Based on true story, a glimpse into the colorful life, and mysterious death, of actor Bob Crane. Handsome and charming, Crane became well known as the star of CBS' hit comedy "Hogan's Heroes" (1965-1971). Capitalizing on his fame, Crane dove into the freewheeling spirit of the times with relish, having affairs with numerous women. Crane fell into the seamy world of sex, strip clubs, and decadence. Eventually, Crane teamed up with video technician John Carpenter to document his exploits, an association that may very well have led to his murder in a Scottsdale, Arizona motel room in 1978 where his skull crushed with a camera tripod.
In the tawdry life and violent demise of Bob Crane, star of the television sitcom "Hogan's Heroes," Paul Schrader has found a subject well suited to his preoccupations with sex, pornography and the existential agony of self-deluded men. As played by Greg Kinnear, Crane is an affable, charming fellow undone by fame, promiscuity and videotape. His sex addiction is made creepier by his compulsion to record his trysts with the aid of technology supplied by John Carpenter (Willem Dafoe), a video expert who was later tried in Crane's murder, and acquitted (a verdict the film regards with implicit skepticism). Despite Mr. Kinnear's smart, vivid performance, the movie keeps Crane at a distance. Mr. Schrader is ultimately less interested in the man than in the condition, and he has produced a moral tale that is chilling and disturbing but never really moving. — A. O. Scott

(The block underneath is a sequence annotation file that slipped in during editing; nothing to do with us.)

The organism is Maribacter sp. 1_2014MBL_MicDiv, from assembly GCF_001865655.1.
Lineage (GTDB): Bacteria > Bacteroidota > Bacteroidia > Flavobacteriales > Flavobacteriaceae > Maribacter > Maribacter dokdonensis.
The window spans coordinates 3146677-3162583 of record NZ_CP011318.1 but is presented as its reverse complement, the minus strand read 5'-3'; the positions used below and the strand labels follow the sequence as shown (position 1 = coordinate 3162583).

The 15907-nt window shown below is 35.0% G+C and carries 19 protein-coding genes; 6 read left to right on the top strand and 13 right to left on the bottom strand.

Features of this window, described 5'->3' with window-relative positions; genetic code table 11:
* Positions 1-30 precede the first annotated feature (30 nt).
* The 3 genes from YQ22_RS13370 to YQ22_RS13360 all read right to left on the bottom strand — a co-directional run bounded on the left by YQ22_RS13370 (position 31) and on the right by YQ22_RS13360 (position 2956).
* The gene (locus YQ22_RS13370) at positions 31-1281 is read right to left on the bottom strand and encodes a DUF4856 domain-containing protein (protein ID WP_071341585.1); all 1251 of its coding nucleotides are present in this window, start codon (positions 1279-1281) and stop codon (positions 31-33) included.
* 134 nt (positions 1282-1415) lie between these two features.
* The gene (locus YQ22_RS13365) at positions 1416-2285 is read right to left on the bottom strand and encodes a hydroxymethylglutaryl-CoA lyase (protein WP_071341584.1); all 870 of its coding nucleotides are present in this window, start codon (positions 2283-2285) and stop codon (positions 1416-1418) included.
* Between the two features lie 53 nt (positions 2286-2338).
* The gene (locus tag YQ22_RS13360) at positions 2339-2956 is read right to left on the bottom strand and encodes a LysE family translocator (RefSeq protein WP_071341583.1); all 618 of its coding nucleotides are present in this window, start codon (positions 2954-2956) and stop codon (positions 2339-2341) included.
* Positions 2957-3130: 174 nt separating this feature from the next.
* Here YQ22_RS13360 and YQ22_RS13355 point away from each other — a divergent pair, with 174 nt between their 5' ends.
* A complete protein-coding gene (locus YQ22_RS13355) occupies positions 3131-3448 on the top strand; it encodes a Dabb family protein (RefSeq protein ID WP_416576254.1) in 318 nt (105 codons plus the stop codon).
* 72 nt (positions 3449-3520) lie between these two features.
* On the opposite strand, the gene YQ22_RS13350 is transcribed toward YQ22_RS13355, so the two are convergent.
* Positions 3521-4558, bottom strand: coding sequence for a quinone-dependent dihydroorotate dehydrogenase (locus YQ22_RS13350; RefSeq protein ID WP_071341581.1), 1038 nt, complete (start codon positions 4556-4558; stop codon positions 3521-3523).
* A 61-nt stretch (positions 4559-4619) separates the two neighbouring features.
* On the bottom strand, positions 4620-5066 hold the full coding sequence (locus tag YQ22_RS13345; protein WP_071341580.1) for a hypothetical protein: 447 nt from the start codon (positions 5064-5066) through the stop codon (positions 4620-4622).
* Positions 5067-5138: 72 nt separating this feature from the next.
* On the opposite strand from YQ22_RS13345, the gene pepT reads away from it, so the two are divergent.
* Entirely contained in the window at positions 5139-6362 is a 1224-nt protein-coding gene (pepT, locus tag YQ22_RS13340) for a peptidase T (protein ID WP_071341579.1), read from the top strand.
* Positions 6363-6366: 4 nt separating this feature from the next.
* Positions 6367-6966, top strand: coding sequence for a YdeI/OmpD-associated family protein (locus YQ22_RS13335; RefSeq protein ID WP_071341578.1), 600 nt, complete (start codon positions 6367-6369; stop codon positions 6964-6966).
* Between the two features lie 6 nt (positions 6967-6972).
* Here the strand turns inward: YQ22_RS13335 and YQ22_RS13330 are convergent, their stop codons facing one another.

2002-10-04 | A. O. Scott | Read the New York Times Review of Auto Focus